Required when there is a risk of a worker falling from an elevated position 6 feet or above. A personal fall arrest system is a passive protection system, which comes into service when a fall occurs.
4) Maintenance and Inspection:
A. All fall protection equipment shall be inspected regularly for wear and damage. Damaged equipment will not be used.
B. Harnesses should be hung up when not in use.
C. Should cleaning be needed, do not use harsh chemicals such as gasoline, degreasers, paint thinner or turpentine.
D. A few drops of lightweight motor oil should be used to lubricate and protect the snap hooks.
J. Rigging and Material Handling:
1) General Requirements:
A. All rigging equipment shall be inspected prior to use and as necessary during the shift to ensure safety. Damaged or defective equipment shall be immediately removed from service.
B. All rigging devices, including slings, will have permanently affixed identification stating size, grade, rated capacity and manufacturer.
C. Rigging not in use will be stored away from the immediate work area.
D. All rigging shall be stored so as to avoid damage, kinks and bends.
E. Only approved, manufactured and tested hooks, grabs, clamps or other lifting devices shall be used.
F. Slings not in use shall not be left on the ground. Store slings to prevent unnecessary exposure to dirt and the elements.
G. All slings in use on the project shall have manufactured eyes.
2) Safe Operating Practices:
A. Slings in use shall not be shortened by knots, bolts or other makeshift devices.
B. Slings shall be padded to protect from damage due to sharp corners.
C. Slings used in a basket hitch shall have the loads balanced to prevent slippage.
D. All loads handled by slings shall be landed on cribbing so that slings need not be pulled from under or be crushed by the load.
E. Slings subjected to shock loading shall be immediately removed from use and destroyed.
F. When using U-bolt wire rope clips (Crosby clamps) manufacturer's instructions shall be used to determine the number and spacing of clips.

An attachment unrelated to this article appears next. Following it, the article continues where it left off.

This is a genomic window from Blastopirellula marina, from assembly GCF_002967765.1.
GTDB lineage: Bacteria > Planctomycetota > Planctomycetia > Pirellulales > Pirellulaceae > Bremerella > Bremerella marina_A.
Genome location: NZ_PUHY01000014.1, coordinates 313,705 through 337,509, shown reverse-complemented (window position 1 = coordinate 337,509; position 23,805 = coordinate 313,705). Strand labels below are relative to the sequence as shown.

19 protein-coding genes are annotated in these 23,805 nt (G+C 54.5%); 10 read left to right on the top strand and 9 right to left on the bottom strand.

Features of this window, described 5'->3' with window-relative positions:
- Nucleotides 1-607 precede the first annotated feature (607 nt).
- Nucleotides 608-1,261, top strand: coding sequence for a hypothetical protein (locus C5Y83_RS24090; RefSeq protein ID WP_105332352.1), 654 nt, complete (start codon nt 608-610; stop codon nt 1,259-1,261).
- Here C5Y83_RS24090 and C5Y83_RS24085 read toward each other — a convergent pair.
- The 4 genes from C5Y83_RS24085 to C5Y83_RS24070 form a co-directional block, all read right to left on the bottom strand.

G. Wire rope clips shall be applied in accordance with manufacturer's instructions.
3) Inspection and Record Keeping:
A. Operators will inspect and document the condition of all wire rope and nylon slings, hooks, clamps, and shackles, daily prior to use. Damaged slings or hardware shall be removed from service.
B. Once each month slings shall be inspected and marked with color-coded tape. The color will match that used for the Assured Equipment Grounding Program (AEGP). (Refer to item 5.0.E.2)
C. A record of monthly inspections will be maintained by MaD Technical Services Safety.
D. Wire rope slings shall be removed from service when:
(i) Two randomly distributed broken wires in one rope lay or five broken wires in one strand in one rope lay.
(ii) Wear or scraping of one-third the original diameter of outside individual wires.
(iii) Chinking, crushing, bird caging, or similar damage exists.
(iv) End attachments are deformed, cracked or worn
(v) Exposure to high temperatures. In excess manufacturer's specification.
(vi) Corrosion of the rope or the end attachments.
E. Natural or synthetic fiber rope slings shall not be used.
F. Synthetic web slings shall be removed from service when:
(i) Subjected to bums or melting from any heat source, acids or caustic chemicals.
(ii) Snags punctures, tears or cuts are observed, exposing the safety wear cording.
(iii) Stitching is worn or broken.
(iv) Exposure to temperatures in excess of 180 degrees Fahrenheit.
K. Temporary Heat:
1) Temporary heating will be approved on an individual basis. Provisions shall be made to monitor air quality, and build-up of harmful gases to prevent the possibility of carbon monoxide poisoning.
2) Heaters shall be approved type only, in good repair and used in accordance with the purpose for which they were designed.
3) All temporary heating devices will be inspected regularly and inspections documented at least monthly.
L. Powered Industrial Trucks:
1) General requirements.